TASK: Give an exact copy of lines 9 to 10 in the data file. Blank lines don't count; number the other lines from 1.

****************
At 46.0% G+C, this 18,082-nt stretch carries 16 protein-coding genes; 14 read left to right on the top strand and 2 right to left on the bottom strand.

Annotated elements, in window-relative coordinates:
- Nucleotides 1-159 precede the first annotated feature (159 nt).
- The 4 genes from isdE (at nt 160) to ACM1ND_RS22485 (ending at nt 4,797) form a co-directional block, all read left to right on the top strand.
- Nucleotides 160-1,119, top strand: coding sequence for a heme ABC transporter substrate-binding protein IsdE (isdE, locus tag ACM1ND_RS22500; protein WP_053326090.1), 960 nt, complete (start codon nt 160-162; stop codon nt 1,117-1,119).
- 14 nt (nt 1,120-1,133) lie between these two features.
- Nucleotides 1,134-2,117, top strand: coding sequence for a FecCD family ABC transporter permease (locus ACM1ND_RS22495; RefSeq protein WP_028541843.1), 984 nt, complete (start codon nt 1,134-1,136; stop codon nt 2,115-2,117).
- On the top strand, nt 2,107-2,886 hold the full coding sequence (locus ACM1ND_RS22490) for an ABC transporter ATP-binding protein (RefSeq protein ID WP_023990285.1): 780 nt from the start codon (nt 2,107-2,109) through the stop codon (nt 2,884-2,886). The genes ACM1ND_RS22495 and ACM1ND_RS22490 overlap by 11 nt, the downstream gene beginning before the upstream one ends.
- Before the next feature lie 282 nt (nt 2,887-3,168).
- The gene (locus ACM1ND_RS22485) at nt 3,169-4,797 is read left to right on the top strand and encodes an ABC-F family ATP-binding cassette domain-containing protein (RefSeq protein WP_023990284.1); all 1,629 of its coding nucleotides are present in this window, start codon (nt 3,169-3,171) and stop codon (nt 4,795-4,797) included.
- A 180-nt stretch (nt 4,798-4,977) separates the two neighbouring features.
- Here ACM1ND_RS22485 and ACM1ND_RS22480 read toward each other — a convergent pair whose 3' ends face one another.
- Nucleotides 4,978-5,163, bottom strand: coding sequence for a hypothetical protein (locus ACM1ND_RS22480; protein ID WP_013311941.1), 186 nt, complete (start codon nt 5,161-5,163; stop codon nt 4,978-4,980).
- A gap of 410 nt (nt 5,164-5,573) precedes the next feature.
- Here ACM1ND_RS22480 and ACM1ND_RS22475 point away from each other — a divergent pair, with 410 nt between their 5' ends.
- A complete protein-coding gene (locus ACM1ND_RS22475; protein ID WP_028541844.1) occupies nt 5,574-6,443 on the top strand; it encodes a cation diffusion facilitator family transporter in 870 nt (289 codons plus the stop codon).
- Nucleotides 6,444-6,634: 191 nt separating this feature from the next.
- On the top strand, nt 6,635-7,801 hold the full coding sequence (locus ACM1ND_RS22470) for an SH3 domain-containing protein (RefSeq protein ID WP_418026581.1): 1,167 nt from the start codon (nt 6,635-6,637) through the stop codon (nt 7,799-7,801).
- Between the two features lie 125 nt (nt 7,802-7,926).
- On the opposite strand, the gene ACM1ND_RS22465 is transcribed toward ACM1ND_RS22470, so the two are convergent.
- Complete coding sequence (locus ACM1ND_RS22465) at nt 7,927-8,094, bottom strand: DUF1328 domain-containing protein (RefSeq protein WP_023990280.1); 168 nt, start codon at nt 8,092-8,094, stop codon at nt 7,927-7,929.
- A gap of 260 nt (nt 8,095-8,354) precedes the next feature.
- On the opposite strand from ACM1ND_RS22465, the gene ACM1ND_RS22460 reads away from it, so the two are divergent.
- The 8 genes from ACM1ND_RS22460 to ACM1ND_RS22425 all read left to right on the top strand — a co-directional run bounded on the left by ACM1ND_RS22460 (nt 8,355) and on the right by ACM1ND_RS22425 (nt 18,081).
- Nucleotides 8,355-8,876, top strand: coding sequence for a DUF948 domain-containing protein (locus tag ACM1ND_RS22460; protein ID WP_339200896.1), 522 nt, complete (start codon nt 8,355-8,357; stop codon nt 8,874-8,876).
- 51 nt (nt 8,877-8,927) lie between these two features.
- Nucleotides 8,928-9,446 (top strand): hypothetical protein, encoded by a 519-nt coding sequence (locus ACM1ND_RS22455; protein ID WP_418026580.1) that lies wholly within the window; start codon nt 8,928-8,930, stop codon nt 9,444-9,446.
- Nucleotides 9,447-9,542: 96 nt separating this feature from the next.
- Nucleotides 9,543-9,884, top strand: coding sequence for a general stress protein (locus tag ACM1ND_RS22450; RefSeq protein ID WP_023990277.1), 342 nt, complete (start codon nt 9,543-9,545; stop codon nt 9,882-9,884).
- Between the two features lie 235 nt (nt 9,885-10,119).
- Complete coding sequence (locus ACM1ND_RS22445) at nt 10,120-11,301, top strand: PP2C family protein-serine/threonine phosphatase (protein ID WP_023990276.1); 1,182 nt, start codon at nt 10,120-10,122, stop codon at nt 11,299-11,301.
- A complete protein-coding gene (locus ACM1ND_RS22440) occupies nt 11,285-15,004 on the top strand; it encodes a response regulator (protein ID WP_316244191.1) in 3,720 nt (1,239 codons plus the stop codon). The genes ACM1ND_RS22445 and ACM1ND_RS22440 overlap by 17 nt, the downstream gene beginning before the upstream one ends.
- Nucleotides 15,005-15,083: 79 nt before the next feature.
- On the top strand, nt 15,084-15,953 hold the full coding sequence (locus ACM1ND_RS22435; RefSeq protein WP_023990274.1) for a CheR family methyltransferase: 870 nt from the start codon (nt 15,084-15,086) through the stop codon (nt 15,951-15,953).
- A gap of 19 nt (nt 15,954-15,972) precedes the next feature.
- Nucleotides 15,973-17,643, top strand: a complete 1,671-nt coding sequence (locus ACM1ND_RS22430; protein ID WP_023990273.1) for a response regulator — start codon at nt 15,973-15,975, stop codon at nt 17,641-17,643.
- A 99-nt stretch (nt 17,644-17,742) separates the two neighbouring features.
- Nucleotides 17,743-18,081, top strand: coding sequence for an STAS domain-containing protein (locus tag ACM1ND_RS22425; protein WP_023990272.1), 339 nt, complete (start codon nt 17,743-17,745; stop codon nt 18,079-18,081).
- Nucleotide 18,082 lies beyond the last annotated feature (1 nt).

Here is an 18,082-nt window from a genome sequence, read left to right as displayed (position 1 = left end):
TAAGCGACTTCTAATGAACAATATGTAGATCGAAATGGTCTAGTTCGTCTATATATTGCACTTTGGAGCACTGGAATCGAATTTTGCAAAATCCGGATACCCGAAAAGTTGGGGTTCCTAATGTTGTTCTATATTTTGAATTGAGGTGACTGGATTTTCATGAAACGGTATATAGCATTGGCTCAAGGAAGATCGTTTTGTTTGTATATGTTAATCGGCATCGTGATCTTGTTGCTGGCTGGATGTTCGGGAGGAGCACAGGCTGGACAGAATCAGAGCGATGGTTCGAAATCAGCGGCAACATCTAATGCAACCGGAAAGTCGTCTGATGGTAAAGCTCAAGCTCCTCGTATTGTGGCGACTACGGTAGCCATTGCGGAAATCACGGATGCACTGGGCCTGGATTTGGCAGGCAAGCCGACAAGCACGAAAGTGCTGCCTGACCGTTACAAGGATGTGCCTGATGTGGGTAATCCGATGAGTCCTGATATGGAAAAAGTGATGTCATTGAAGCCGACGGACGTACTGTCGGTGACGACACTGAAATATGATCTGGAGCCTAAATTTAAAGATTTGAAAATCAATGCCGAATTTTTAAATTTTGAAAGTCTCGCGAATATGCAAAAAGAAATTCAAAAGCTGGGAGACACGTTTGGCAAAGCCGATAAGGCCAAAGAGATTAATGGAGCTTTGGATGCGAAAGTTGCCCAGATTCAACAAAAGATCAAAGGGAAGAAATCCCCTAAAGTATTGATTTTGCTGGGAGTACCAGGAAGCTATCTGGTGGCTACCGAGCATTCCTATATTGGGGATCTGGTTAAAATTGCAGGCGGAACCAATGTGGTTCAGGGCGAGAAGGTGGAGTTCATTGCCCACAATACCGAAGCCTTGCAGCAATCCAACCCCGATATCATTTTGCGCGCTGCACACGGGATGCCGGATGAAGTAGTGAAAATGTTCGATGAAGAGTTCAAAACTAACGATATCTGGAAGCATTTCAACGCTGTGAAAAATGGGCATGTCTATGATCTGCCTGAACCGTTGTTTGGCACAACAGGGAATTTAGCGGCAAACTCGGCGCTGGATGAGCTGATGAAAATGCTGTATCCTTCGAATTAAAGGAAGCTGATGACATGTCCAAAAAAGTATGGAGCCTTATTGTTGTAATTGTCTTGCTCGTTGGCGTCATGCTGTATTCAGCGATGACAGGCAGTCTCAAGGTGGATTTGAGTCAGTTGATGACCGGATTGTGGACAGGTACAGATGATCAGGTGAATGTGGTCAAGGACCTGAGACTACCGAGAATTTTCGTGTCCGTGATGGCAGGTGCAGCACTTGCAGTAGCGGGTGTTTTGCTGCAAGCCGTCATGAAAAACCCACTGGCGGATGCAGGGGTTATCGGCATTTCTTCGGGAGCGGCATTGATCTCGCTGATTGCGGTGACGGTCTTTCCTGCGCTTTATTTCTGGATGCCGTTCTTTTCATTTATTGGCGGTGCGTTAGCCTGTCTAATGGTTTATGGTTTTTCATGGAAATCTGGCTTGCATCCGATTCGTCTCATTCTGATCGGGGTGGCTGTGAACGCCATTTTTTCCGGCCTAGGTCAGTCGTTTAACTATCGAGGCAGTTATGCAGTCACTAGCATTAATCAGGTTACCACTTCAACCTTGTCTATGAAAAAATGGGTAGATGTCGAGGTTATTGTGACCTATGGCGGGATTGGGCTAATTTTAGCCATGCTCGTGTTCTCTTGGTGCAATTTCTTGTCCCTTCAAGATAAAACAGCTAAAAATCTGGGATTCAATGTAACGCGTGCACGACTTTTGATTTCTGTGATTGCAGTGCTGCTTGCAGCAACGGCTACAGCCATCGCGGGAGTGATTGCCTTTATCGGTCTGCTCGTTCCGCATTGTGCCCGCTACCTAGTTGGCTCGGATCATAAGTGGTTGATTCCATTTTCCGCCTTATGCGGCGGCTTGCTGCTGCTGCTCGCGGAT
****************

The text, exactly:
- Before the next feature lie 282 nt (nt 2,887-3,168).
- The gene (locus ACM1ND_RS22485) at nt 3,169-4,797 is read left to right on the top strand and encodes an ABC-F family ATP-binding cassette domain-containing protein (RefSeq protein WP_023990284.1); all 1,629 of its coding nucleotides are present in this window, start codon (nt 3,169-3,171) and stop codon (nt 4,795-4,797) included.